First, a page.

The R86009K definitely struggled a bit more with the 5" long, ½" diameter lag screw, which is a considerably harder test. However, the Ridgid did eventually drive this screw to its full depth, connecting a 2x4 to a 4x4. We drilled an appropriate pilot hole for this screw, then did our best at driving it all the way in with the R86009K. It made it most of the way without any issue but did stall out towards the end and required a bit of persuasion to fully drive it in.
Next, we moved on to rating and comparing the battery performance of the Ridgid, which is responsible for 20% of its overall score. It did fairly well, earning a 6 out of 10 for its performance in our battery life and recharge tests. In addition, we also awarded some extra points if one or two batteries are included.
To rate and score battery life and the effective runtime of each drill, we used each tool to drive in 16 screws (#9, 3" long) and drill three holes with the 1" diameter paddle bit, then repeated this until a fully charged battery was completely depleted. The best tools made it through more than 10 sets of this, while the R86009K made it through just under 6.5 before dying.
Its 1.5 Ah battery did earn some points for charging on the faster side, taking around 53 minutes with the included battery charger. This drill also included two batteries, allowing you to keep extra on the charger so you aren't ever caught with a dead battery.
For our final group of tests, responsible for the residual 10% of the total score, we compared all the different features and helpful functions these tools have to increase your productivity and make them easier and more convenient to use. The R86009K has plenty of these, earning it a 7 out of 10.
The chuck on this drill can hold up to ½" shank. The Ridgid has two different operating gear ratios, but it is a bit on the heavier side, weighing in just shy of 4 pounds. This drill also has a belt clip.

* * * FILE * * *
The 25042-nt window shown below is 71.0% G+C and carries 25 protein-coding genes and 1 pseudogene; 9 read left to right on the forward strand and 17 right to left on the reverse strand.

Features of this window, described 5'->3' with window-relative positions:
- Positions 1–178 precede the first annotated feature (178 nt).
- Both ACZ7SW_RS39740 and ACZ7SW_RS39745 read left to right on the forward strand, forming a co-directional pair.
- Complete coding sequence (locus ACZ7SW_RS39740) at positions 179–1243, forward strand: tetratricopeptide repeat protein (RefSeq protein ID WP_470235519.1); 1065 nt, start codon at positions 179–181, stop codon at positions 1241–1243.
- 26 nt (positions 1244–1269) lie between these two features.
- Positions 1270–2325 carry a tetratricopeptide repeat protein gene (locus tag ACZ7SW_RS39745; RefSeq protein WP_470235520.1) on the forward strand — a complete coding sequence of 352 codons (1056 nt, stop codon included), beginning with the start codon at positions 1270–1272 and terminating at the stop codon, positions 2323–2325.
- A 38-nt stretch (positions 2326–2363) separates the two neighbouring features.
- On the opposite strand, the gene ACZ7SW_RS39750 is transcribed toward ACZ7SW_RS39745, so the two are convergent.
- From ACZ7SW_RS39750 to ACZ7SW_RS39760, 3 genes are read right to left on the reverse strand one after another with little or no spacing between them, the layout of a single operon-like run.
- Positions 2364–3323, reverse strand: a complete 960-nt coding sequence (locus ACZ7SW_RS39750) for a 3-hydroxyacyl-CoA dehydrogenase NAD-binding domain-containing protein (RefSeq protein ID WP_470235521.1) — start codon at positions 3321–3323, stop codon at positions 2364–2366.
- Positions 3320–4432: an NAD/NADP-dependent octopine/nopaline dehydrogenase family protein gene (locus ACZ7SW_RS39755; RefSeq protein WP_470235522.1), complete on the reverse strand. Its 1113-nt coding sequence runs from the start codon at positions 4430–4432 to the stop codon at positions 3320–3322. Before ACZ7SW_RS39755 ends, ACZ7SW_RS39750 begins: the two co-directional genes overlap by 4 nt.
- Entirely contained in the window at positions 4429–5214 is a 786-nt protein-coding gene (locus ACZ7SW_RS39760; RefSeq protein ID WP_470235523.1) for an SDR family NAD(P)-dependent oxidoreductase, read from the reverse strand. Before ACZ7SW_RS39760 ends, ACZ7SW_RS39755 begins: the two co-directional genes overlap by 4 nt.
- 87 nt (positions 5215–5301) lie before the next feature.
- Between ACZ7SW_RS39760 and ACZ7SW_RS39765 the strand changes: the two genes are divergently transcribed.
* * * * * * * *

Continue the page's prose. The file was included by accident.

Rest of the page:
The R86009K's integrated work light is quite good, providing more than enough illuminations to see what you are doing when working in a dark place. The lights stay on for about 10 seconds after activation and the Ridgid even has a dedicated button just to turn the light on.
This drill also has a charge status indicator right on the battery and it is super easy to install or remove a battery. They slide in and out with hardly any resistance and the locking tabs are very easy to engage or disengage.
Unfortunately, the R86009K isn't a great value, pairing a decent performance with a premium list price.
Overall, the Ridgid R86009K is a solid, all-around drill, but it isn't the best we have seen. Unfortunately, it is priced like it is one of the absolute best, so it isn't our first choice to recommend. However, it is a solid bet if you found it on sale and definitely shouldn't disappoint.
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GearLab is founded on the principle of honest, objective, reviews. Our experts test thousands of products each year using thoughtful test plans that bring out key performance differences between competing products. And, to assure complete independence, we buy all the products we test ourselves. No cherry-picked units sent by manufacturers. No sponsored content. No ads. Just real, honest, side-by-side testing and comparison.Learn More